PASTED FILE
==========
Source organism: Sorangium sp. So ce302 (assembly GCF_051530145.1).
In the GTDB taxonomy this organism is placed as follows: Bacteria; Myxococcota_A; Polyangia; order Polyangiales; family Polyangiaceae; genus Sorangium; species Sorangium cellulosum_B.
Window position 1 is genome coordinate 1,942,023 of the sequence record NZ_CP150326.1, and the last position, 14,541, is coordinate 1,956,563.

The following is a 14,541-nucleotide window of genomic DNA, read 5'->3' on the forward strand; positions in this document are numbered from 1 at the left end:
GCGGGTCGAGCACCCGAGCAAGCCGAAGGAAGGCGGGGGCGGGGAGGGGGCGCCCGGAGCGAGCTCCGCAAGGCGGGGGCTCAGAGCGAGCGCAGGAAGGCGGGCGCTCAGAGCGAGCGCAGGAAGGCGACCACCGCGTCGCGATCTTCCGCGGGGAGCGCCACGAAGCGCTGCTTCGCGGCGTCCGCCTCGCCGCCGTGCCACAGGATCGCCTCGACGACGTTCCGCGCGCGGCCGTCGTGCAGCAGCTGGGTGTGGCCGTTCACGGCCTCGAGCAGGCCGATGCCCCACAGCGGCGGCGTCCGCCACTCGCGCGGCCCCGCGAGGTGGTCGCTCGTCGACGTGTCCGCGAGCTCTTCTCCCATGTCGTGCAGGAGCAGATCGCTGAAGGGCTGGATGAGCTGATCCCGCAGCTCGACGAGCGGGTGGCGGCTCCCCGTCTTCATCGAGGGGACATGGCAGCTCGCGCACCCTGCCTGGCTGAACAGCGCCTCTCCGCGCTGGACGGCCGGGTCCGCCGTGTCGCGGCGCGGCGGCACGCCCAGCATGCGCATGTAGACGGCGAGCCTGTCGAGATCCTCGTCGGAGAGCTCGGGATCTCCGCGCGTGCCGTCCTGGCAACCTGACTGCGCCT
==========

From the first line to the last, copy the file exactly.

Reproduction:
Source organism: Sorangium sp. So ce302 (assembly GCF_051530145.1).
In the GTDB taxonomy this organism is placed as follows: Bacteria; Myxococcota_A; Polyangia; order Polyangiales; family Polyangiaceae; genus Sorangium; species Sorangium cellulosum_B.
Window position 1 is genome coordinate 1,942,023 of the sequence record NZ_CP150326.1, and the last position, 14,541, is coordinate 1,956,563.

The following is a 14,541-nucleotide window of genomic DNA, read 5'->3' on the forward strand; positions in this document are numbered from 1 at the left end:
GCGGGTCGAGCACCCGAGCAAGCCGAAGGAAGGCGGGGGCGGGGAGGGGGCGCCCGGAGCGAGCTCCGCAAGGCGGGGGCTCAGAGCGAGCGCAGGAAGGCGGGCGCTCAGAGCGAGCGCAGGAAGGCGACCACCGCGTCGCGATCTTCCGCGGGGAGCGCCACGAAGCGCTGCTTCGCGGCGTCCGCCTCGCCGCCGTGCCACAGGATCGCCTCGACGACGTTCCGCGCGCGGCCGTCGTGCAGCAGCTGGGTGTGGCCGTTCACGGCCTCGAGCAGGCCGATGCCCCACAGCGGCGGCGTCCGCCACTCGCGCGGCCCCGCGAGGTGGTCGCTCGTCGACGTGTCCGCGAGCTCTTCTCCCATGTCGTGCAGGAGCAGATCGCTGAAGGGCTGGATGAGCTGATCCCGCAGCTCGACGAGCGGGTGGCGGCTCCCCGTCTTCATCGAGGGGACATGGCAGCTCGCGCACCCTGCCTGGCTGAACAGCGCCTCTCCGCGCTGGACGGCCGGGTCCGCCGTGTCGCGGCGCGGCGGCACGCCCAGCATGCGCATGTAGACGGCGAGCCTGTCGAGATCCTCGTCGGAGAGCTCGGGATCTCCGCGCGTGCCGTCCTGGCAACCTGACTGCGCCT